Copyright 2004 American Medical Association. All Rights Reserved.
Applicable FARS/DFARS Restrictions Apply to Government Use.2004
Hidalgo DA, Pusic AL
Plast Reconstr Surg. 2002;110:438-449
Free-flap reconstruction of oncologic mandibular defects has become the modern standard of care. However, no previous studies have established the long-term results of such reconstructions. The objective of this study was to review functional and aesthetic outcomes in patients a decade after free-flap mandibular reconstruction. A single surgeon's experience with free-flap reconstruction of the mandible was retrospectively reviewed. Eighty-two consecutive patients who underwent reconstruction from January of 1987 to December of 1990 were identified. Of the 34 patients still alive, 20 agreed to participate (response rate, 59 percent). To assess complications and functional outcome, patients were interviewed using validated questions and questions developed specifically for the study. Aesthetic outcome was judged by two independent observers. Panorex radiographs were obtained to assess bone resorption. Bone height was measured at standardized locations on the body, ramus, and symphysis and compared with the immediate postoperative Panorex radiographs. Differences in Panorex magnification were adjusted for by comparison of miniplate measurements. Mean length of follow-up was 11 years. Mean patient age at the time of the study was 48 years. Nineteen of 20 patients had malignant disease, one of whom had a local recurrence during the follow-up period. Two patients received radiation therapy preoperatively and 13 postoperatively. Mean length of mandible resection was 13 cm. Defect types were as follows (Jewer's classification): 12 L, 4 H, 3 LC, and 1 LCL. All flaps survived. At 10-year follow-up, aesthetic outcome was judged to be excellent in 55 percent of patients, good in 20 percent, fair in 15 percent, and poor in 10 percent. The aesthetic results were remarkably stable over time. Slight accentuation of subtle postoperative asymmetry became evident as facial aging progressed. Dental rehabilitation in the study group included five patients with osteointegrated implants and seven with conventional dentures. Seventy percent of patients reported a regular diet. The remainder required a soft diet. Food tolerance was good, as rated by the List Scale (mean score, 77 percent). Seventeen patients had easily intelligible speech, whereas three were intelligible with effort. At the midbody of the mandible, 92 percent of the postoperative bone height was preserved; at the midramus, 93 percent was maintained; and at the symphysis, 92 percent remained. In several patients, there was greater age-related bone loss from the residual native mandible compared with the reconstructed site. One patient developed an orocutaneous fistula following postoperative radiation therapy. Nine patients had miniplates removed, either because of plate problems or to allow implant placement. There were no cases of osteoradionecrosis, bone fracture, or miniplate fracture. There was no significant long-term disability related to the donor site. Free-flap reconstruction of the mandible provides excellent functional and aesthetic results that remain stable over time. Bone resorption is surprisingly minimal, even in the face of postoperative radiation therapy. The majority of patients are able to tolerate a regular diet and to either wear dentures or acquire osteointegrated implants. Acceptable speech and appearance are restored and continue to be a source of patient satisfaction at least a decade after surgery.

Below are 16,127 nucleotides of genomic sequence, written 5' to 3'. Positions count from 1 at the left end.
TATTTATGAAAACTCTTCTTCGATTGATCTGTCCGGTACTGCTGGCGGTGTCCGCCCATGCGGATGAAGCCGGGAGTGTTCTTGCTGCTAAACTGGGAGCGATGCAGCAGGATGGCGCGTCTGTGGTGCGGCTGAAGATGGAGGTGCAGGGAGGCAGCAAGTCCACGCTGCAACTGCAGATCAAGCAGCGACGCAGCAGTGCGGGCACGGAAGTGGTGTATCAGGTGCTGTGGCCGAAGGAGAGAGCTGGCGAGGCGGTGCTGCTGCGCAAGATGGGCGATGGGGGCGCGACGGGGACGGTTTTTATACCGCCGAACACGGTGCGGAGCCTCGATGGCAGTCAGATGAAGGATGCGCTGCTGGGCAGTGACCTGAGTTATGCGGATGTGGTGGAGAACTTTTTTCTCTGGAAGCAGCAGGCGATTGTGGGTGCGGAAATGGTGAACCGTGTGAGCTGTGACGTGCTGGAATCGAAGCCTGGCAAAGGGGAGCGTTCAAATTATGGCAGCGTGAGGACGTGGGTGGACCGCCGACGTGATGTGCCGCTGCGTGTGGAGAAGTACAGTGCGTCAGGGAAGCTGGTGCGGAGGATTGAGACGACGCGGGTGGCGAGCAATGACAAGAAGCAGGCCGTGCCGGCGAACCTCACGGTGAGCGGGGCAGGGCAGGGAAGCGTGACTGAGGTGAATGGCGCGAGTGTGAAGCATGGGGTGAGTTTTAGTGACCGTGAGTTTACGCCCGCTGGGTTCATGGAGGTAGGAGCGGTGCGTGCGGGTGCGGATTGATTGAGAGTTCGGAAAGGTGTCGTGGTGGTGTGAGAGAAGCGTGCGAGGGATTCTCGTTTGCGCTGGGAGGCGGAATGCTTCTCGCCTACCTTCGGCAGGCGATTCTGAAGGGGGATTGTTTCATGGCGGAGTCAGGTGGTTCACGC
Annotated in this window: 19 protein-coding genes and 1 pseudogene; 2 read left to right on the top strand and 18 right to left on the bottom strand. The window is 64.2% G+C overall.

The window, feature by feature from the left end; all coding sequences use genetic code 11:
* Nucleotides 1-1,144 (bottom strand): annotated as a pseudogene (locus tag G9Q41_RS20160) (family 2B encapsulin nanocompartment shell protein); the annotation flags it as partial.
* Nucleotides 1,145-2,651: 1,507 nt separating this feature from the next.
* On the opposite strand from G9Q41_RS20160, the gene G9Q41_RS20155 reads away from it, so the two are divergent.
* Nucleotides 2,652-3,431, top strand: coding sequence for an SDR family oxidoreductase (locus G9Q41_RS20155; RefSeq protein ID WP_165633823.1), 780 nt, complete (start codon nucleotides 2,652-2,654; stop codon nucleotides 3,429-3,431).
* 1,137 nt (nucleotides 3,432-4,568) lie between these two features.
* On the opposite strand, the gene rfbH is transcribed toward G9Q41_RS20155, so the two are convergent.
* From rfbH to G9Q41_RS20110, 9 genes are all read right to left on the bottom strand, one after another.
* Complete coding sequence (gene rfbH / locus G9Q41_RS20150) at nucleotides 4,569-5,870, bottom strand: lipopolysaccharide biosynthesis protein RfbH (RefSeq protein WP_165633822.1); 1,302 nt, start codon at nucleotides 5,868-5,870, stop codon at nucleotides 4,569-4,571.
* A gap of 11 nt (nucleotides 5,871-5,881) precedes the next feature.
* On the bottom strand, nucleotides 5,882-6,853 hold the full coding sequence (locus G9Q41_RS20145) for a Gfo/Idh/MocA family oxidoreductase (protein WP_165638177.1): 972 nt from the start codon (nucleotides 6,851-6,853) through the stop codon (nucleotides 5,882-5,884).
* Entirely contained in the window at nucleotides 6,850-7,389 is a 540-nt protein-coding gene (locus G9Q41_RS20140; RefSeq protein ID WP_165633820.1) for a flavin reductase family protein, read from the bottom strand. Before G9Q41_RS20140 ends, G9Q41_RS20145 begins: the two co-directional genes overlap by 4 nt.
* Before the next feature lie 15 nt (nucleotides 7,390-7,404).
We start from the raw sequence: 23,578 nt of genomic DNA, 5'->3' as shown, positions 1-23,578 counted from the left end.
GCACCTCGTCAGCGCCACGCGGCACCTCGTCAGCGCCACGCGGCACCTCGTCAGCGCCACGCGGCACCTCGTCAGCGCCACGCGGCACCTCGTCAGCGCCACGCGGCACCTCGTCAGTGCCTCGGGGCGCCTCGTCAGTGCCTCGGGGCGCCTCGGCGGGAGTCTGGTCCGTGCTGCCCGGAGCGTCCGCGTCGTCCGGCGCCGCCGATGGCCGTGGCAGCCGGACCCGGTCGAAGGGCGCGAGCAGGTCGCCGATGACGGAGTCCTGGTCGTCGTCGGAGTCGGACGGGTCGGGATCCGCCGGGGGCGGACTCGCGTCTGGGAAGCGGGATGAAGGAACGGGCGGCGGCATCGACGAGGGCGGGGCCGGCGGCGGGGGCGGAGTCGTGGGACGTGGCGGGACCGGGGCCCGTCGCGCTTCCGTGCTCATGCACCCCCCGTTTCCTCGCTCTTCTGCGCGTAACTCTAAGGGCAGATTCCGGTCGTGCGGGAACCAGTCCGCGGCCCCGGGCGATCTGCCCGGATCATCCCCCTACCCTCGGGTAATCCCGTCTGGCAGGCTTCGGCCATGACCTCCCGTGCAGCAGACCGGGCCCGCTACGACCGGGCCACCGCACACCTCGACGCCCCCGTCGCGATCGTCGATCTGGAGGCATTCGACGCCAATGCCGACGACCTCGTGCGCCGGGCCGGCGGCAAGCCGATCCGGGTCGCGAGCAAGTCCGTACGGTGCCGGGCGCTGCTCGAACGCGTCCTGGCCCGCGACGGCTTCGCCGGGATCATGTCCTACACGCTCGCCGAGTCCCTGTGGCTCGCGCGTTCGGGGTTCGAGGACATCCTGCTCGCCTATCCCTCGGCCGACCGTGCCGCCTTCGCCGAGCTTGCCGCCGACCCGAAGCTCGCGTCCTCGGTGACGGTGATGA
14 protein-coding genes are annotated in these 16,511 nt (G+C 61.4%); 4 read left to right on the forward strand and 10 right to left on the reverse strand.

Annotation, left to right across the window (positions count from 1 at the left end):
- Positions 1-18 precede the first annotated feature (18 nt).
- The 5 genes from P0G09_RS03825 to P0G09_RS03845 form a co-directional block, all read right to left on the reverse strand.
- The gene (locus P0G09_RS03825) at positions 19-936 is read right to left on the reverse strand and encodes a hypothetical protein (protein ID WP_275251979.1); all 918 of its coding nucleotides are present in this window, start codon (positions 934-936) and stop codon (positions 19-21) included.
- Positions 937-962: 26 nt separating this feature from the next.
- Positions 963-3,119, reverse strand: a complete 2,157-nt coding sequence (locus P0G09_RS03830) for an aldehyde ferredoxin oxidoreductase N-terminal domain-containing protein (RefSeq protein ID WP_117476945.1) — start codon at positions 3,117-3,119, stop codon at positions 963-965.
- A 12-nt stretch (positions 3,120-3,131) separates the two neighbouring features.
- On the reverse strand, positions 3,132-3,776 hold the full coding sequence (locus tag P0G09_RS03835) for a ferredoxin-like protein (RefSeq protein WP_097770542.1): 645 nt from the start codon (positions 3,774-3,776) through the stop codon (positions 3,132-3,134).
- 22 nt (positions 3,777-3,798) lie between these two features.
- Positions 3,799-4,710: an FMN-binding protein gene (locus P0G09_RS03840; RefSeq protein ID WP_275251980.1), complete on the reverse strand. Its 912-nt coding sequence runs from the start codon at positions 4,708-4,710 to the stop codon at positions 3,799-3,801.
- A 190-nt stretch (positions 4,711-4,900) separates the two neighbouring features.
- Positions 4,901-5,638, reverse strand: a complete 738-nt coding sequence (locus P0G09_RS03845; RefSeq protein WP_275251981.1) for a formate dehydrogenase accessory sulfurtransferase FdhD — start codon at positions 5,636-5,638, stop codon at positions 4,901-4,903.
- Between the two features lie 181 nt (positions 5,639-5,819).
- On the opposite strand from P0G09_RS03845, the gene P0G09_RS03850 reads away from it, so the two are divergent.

Robb G. Free-Flap Mandibular Reconstruction: A 10-Year Follow-up Study. Arch Facial Plast Surg. 2004;6(1):65-66. doi:10.1001/archfaci.6.1.65